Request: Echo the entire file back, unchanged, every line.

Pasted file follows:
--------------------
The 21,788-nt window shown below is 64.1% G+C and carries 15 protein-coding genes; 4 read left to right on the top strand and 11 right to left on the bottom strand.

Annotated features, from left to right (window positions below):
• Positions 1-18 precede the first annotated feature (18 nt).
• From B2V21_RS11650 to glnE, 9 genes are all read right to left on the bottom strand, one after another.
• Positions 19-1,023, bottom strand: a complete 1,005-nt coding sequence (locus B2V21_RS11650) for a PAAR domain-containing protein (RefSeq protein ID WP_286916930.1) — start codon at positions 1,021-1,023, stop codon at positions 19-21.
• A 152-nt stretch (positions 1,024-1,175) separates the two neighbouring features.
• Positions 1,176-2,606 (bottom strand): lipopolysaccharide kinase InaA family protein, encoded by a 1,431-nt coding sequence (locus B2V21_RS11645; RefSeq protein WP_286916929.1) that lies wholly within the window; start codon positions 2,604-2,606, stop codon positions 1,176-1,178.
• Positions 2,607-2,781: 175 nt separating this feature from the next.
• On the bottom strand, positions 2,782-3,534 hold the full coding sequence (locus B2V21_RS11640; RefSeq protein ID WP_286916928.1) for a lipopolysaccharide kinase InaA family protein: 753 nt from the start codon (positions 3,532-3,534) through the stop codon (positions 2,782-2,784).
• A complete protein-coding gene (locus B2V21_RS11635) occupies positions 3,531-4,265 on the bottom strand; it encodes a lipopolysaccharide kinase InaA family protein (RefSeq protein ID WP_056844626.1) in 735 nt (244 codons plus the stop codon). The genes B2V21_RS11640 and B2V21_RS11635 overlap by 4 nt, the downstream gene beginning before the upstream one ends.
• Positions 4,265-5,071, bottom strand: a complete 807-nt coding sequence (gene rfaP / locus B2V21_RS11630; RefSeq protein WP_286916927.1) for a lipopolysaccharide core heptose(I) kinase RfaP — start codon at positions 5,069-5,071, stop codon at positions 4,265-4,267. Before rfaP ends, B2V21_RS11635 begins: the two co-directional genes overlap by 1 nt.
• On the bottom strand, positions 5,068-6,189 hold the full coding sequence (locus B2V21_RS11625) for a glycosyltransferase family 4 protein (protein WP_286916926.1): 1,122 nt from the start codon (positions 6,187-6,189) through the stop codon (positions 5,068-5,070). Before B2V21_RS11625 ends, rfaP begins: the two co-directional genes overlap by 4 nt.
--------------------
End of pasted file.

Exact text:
The 21,788-nt window shown below is 64.1% G+C and carries 15 protein-coding genes; 4 read left to right on the top strand and 11 right to left on the bottom strand.

Annotated features, from left to right (window positions below):
• Positions 1-18 precede the first annotated feature (18 nt).
• From B2V21_RS11650 to glnE, 9 genes are all read right to left on the bottom strand, one after another.
• Positions 19-1,023, bottom strand: a complete 1,005-nt coding sequence (locus B2V21_RS11650) for a PAAR domain-containing protein (RefSeq protein ID WP_286916930.1) — start codon at positions 1,021-1,023, stop codon at positions 19-21.
• A 152-nt stretch (positions 1,024-1,175) separates the two neighbouring features.
• Positions 1,176-2,606 (bottom strand): lipopolysaccharide kinase InaA family protein, encoded by a 1,431-nt coding sequence (locus B2V21_RS11645; RefSeq protein WP_286916929.1) that lies wholly within the window; start codon positions 2,604-2,606, stop codon positions 1,176-1,178.
• Positions 2,607-2,781: 175 nt separating this feature from the next.
• On the bottom strand, positions 2,782-3,534 hold the full coding sequence (locus B2V21_RS11640; RefSeq protein ID WP_286916928.1) for a lipopolysaccharide kinase InaA family protein: 753 nt from the start codon (positions 3,532-3,534) through the stop codon (positions 2,782-2,784).
• A complete protein-coding gene (locus B2V21_RS11635) occupies positions 3,531-4,265 on the bottom strand; it encodes a lipopolysaccharide kinase InaA family protein (RefSeq protein ID WP_056844626.1) in 735 nt (244 codons plus the stop codon). The genes B2V21_RS11640 and B2V21_RS11635 overlap by 4 nt, the downstream gene beginning before the upstream one ends.
• Positions 4,265-5,071, bottom strand: a complete 807-nt coding sequence (gene rfaP / locus B2V21_RS11630; RefSeq protein WP_286916927.1) for a lipopolysaccharide core heptose(I) kinase RfaP — start codon at positions 5,069-5,071, stop codon at positions 4,265-4,267. Before rfaP ends, B2V21_RS11635 begins: the two co-directional genes overlap by 1 nt.
• On the bottom strand, positions 5,068-6,189 hold the full coding sequence (locus B2V21_RS11625) for a glycosyltransferase family 4 protein (protein WP_286916926.1): 1,122 nt from the start codon (positions 6,187-6,189) through the stop codon (positions 5,068-5,070). Before B2V21_RS11625 ends, rfaP begins: the two co-directional genes overlap by 4 nt.